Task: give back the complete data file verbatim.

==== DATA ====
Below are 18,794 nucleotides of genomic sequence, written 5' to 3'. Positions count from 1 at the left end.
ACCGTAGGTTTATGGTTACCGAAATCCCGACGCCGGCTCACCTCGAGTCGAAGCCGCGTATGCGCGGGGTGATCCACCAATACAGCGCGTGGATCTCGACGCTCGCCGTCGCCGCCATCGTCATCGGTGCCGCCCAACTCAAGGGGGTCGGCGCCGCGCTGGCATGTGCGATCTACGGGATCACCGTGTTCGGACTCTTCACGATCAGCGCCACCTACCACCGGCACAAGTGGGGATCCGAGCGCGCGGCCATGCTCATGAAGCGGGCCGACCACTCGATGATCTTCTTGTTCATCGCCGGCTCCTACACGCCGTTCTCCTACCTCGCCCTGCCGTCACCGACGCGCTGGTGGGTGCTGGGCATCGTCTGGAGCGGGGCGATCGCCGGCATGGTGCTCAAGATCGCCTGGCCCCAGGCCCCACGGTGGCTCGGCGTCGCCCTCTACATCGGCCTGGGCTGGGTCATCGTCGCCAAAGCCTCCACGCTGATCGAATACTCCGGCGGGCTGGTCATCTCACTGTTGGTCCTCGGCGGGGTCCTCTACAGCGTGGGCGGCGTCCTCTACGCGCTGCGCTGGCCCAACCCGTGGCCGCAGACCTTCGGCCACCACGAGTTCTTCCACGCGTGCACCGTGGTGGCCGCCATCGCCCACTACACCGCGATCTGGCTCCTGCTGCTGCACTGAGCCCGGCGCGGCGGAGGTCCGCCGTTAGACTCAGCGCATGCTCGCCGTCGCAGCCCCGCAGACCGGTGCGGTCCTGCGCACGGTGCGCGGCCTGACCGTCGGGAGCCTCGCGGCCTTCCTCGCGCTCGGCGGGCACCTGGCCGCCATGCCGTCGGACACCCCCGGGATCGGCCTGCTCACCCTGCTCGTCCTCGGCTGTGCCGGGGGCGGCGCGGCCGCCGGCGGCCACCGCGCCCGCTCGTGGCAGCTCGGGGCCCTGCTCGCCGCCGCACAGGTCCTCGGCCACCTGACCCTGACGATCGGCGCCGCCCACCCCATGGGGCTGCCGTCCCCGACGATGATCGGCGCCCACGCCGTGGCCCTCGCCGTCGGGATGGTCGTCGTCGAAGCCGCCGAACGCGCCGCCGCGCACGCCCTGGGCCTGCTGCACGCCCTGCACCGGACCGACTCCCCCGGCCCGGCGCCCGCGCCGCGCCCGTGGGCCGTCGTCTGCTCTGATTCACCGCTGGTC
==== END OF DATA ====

Below are 18,794 nucleotides of genomic sequence, written 5' to 3'. Positions count from 1 at the left end.
ACCGTAGGTTTATGGTTACCGAAATCCCGACGCCGGCTCACCTCGAGTCGAAGCCGCGTATGCGCGGGGTGATCCACCAATACAGCGCGTGGATCTCGACGCTCGCCGTCGCCGCCATCGTCATCGGTGCCGCCCAACTCAAGGGGGTCGGCGCCGCGCTGGCATGTGCGATCTACGGGATCACCGTGTTCGGACTCTTCACGATCAGCGCCACCTACCACCGGCACAAGTGGGGATCCGAGCGCGCGGCCATGCTCATGAAGCGGGCCGACCACTCGATGATCTTCTTGTTCATCGCCGGCTCCTACACGCCGTTCTCCTACCTCGCCCTGCCGTCACCGACGCGCTGGTGGGTGCTGGGCATCGTCTGGAGCGGGGCGATCGCCGGCATGGTGCTCAAGATCGCCTGGCCCCAGGCCCCACGGTGGCTCGGCGTCGCCCTCTACATCGGCCTGGGCTGGGTCATCGTCGCCAAAGCCTCCACGCTGATCGAATACTCCGGCGGGCTGGTCATCTCACTGTTGGTCCTCGGCGGGGTCCTCTACAGCGTGGGCGGCGTCCTCTACGCGCTGCGCTGGCCCAACCCGTGGCCGCAGACCTTCGGCCACCACGAGTTCTTCCACGCGTGCACCGTGGTGGCCGCCATCGCCCACTACACCGCGATCTGGCTCCTGCTGCTGCACTGAGCCCGGCGCGGCGGAGGTCCGCCGTTAGACTCAGCGCATGCTCGCCGTCGCAGCCCCGCAGACCGGTGCGGTCCTGCGCACGGTGCGCGGCCTGACCGTCGGGAGCCTCGCGGCCTTCCTCGCGCTCGGCGGGCACCTGGCCGCCATGCCGTCGGACACCCCCGGGATCGGCCTGCTCACCCTGCTCGTCCTCGGCTGTGCCGGGGGCGGCGCGGCCGCCGGCGGCCACCGCGCCCGCTCGTGGCAGCTCGGGGCCCTGCTCGCCGCCGCACAGGTCCTCGGCCACCTGACCCTGACGATCGGCGCCGCCCACCCCATGGGGCTGCCGTCCCCGACGATGATCGGCGCCCACGCCGTGGCCCTCGCCGTCGGGATGGTCGTCGTCGAAGCCGCCGAACGCGCCGCCGCGCACGCCCTGGGCCTGCTGCACGCCCTGCACCGGACCGACTCCCCCGGCCCGGCGCCCGCGCCGCGCCCGTGGGCCGTCGTCTGCTCTGATTCACCGCTGGTC